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Credit Scores And The Boogie Man

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posted on Jul, 8 2012 @ 01:07 AM
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Who all here has had their credit score shot all to hell and back during this recession? If you don’t want to come right out and say so...tell me about your “friend”.


I realize that there are plenty of folks who have remained unscathed...but in my life, most of them have been hit pretty hard.

My husband’s salary was small to begin with topping out at around $52,000 a year. Really decent money for my area. Enough money that I was able to stay at home and we were comfortable. We paid our bills on time. The only loans we had were for 2 vehicles and a mortgage. We did have 3 credit cards as well as out utilities. Water, Electricity, Telephones, etc. One day out of the blue my husband’s salary is cut to less than $25,000 a year. In one fell swoop we lost over half of our original take home pay. With the recession, came the need for a lot less lumber to build houses that weren’t selling. It was either shut their saw mill down...or take the cut.

So we weren’t “living above our means” or partying like rock stars and thus unable to pay debts as easily as before. We were just like so many other people struggling to do what we could do.

We continued to struggle to pay the bills, and although we did pay them, some of them were late enough to be reported to the credit agencies. Our previously “excellent” credit rating has fallen in a hole so deep that Jimmy Hoffa will probably find it before we can correct it.

On some levels I am ok with this. Not being able to borrow money will save us from creating future debts and will force us to pay cash instead...This in my mind is a good thing. On the other hand, you never know if something catastrophic will occur where you will need to take a loan for something.

Dealing with this, I started thinking. (I know it’s dangerous) Most of us were taught that your credit score is gold. We are told to do whatever we can to keep that score as high as possible. And most of us do try really hard to do this without ever thinking about it.

Stick with me here, I am getting to it.

I am left wondering if there aren’t a few things going on here.

When you pay your bills and they are slightly over due, there are generally late fees involved. The banks/credit card companies take in a ton of money from these late fees and will hike up your interest rates to boot. So in essence, they are winning twice.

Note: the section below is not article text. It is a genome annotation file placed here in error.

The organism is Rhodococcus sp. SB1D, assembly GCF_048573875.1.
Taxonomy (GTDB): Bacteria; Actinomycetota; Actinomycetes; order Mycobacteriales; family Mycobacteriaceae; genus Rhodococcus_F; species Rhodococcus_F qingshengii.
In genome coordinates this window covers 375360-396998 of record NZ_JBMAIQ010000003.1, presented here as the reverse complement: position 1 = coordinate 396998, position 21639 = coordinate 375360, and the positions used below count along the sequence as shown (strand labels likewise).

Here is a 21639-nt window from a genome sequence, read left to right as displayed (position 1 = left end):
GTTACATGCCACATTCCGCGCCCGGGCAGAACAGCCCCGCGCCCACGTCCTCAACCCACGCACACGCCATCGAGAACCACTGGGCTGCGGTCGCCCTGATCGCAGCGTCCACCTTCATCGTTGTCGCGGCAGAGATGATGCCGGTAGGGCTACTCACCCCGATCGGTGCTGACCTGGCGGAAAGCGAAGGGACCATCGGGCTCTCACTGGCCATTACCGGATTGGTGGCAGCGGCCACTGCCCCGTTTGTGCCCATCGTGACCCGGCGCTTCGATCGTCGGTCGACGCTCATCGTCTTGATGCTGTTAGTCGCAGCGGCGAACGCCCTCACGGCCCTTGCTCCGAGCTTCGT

Also, when your score does take a hit, a lot of banks will still loan at unbelievable interest rates, so again...they are winning twice.

I understand they lent you the money and you should pay on time every single time, but hardships happen to all of us at one time or another. I am just saying that I don’t think they mind when stuff like this happens because it means more money in their pockets.

Now, I am not saying that the recession was started on purpose for THIS purpose, but it gives one something to think about. Who is benefitting in this recession? Who is still making a profit?

My score at this point is probably so bad that the bank will be knocking on my door to repo the free calendar they gave me.


I am curious to see if anyone else has thought of this? Is it really an outlandish idea?

I am thinking about updating my resume to include this...



Times are tight for a lot of us.
edit on 7/8/2012 by Kangaruex4Ewe because: (no reason given)




posted on Jul, 8 2012 @ 01:47 AM
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Seems they want to keep people in debt, but it's mostly likely the banks can make some extra money on the way to the grand scheme being accomplished.

I really don't think the banks care if you make regular credit card payments, as long as you are making them money. They need you more than you need them. They used to be strict but aren't anymore.



posted on Jul, 8 2012 @ 01:49 AM
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My credit rating is uglier than the fat girl that was rolled in flour for the wet spot to soak through!

I know your pain.



posted on Jul, 8 2012 @ 02:03 AM
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So yes I agree with you in part that banks are in it for the interest profits, but I don't think it was the main plan. I think it's part of having it get so bad they can start repossessing property etc and that's where the real problem will be, when you have no control over your life whatsoever, being at their mercy.



posted on Jul, 8 2012 @ 02:38 AM
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reply to post by Kangaruex4Ewe
 


I am of the opinion that this is all planned. Call me crazy.
I suggest disposing of unsecured debt.......of course........this really is a good way to go......don't let anyone try to fool you.



posted on Jul, 8 2012 @ 02:57 AM
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reply to post by Kangaruex4Ewe
 


Credit scores are analogous to statistics. They can be interpreted in a number of ways. As for what those numbers means to a bank differs from one bank to another.